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Pennsylvania will now shame convicted lawmakers with plaques that note their crimes

Portraits of four Pennsylvania lawmakers that hang in the State Capitol building in Harrisburg will now indicate they were convicted of a crime.

“There was a question: ‘Do you remove the portraits or do you do something else?'” said Stephen Miskin, a spokesman for House Speaker Sam Smith, a Republican from Punxsutawney. “You can’t change history, whether you like it or not. There was a feeling you should keep the portraits out there and let people make up their own mind.”

The lawmakers’ criminal activity will now be inscribed on a plaque that identifies their portraits, and is a result of several members concern over what to do following the two most recent convictions in 2011 and 2012.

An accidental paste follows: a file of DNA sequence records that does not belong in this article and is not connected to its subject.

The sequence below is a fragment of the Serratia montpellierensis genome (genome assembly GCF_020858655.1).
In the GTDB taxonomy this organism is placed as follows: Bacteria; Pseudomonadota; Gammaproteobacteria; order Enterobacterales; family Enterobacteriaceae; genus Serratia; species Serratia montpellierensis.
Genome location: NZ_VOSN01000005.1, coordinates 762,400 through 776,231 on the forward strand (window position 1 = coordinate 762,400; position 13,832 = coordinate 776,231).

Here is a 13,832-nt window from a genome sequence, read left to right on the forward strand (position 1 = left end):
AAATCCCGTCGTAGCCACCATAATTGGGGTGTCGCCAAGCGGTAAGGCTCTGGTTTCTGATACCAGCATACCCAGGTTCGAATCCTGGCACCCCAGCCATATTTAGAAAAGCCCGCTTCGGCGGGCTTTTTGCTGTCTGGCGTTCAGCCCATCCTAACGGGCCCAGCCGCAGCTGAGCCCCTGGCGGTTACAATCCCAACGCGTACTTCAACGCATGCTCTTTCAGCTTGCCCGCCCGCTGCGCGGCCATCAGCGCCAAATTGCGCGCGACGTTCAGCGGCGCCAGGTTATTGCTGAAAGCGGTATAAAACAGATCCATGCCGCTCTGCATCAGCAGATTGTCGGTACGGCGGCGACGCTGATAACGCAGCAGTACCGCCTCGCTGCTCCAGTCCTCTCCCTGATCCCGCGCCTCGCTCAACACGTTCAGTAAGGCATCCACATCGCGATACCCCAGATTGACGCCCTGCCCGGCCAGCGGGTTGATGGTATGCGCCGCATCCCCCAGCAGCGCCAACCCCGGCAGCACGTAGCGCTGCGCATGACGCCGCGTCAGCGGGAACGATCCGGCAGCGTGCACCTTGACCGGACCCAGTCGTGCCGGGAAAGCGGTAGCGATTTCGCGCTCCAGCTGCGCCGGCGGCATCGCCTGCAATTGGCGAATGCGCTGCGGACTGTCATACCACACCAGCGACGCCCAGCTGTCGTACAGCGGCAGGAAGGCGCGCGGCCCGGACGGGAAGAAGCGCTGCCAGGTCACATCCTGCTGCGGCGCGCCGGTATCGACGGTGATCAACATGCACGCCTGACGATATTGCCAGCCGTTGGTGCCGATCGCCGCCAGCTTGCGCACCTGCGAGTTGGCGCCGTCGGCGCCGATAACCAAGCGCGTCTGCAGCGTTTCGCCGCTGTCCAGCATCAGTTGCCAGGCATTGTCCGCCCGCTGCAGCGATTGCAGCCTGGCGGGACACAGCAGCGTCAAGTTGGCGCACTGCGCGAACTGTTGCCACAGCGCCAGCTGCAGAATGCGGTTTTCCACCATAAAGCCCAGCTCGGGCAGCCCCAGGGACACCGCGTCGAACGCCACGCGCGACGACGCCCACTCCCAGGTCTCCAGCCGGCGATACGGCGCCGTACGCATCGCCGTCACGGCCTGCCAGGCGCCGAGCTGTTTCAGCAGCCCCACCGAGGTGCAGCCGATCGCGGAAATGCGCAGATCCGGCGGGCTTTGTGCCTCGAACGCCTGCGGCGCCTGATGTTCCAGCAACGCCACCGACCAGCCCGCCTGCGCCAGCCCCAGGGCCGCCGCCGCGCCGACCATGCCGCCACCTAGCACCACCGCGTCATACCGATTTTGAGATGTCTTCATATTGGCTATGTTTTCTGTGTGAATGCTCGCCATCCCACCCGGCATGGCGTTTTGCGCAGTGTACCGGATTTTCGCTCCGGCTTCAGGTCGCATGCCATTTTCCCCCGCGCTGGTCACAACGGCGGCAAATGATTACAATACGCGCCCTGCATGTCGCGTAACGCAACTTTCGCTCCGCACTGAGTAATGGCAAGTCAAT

(via Pennsylvania House Republicans)

Robert Mellow (D), whose portrait is above, served in the Pennsylvania Senate from 1971 to 2010 and pleaded guilty to political corruption and tax evasion in 2012, according to his plaque. The other lawmakers who received updated plaques all served as House speakers. Bill DeWeese (D) and John Perzel (R) were jailed in connection with using state resources for campaigning, and Herbert Fineman (D) was convicted on two counts of obstruction of justice.

The gallery that houses these portraits was created in 1988 and includes current and former Senate presidents, House speakers, and other notable lawmakers like Benjamin Franklin, Miskin said.


The plaque reads: “Mr. Mellow did not seek re-election in the Senate in 2010. In 2012, Mr. Mellow pled guilty to political corruption and tax evasion, and was sentenced to prison on November 30, 2012.”

Hunter Schwarz covers the intersection of politics and pop culture for the Washington Post

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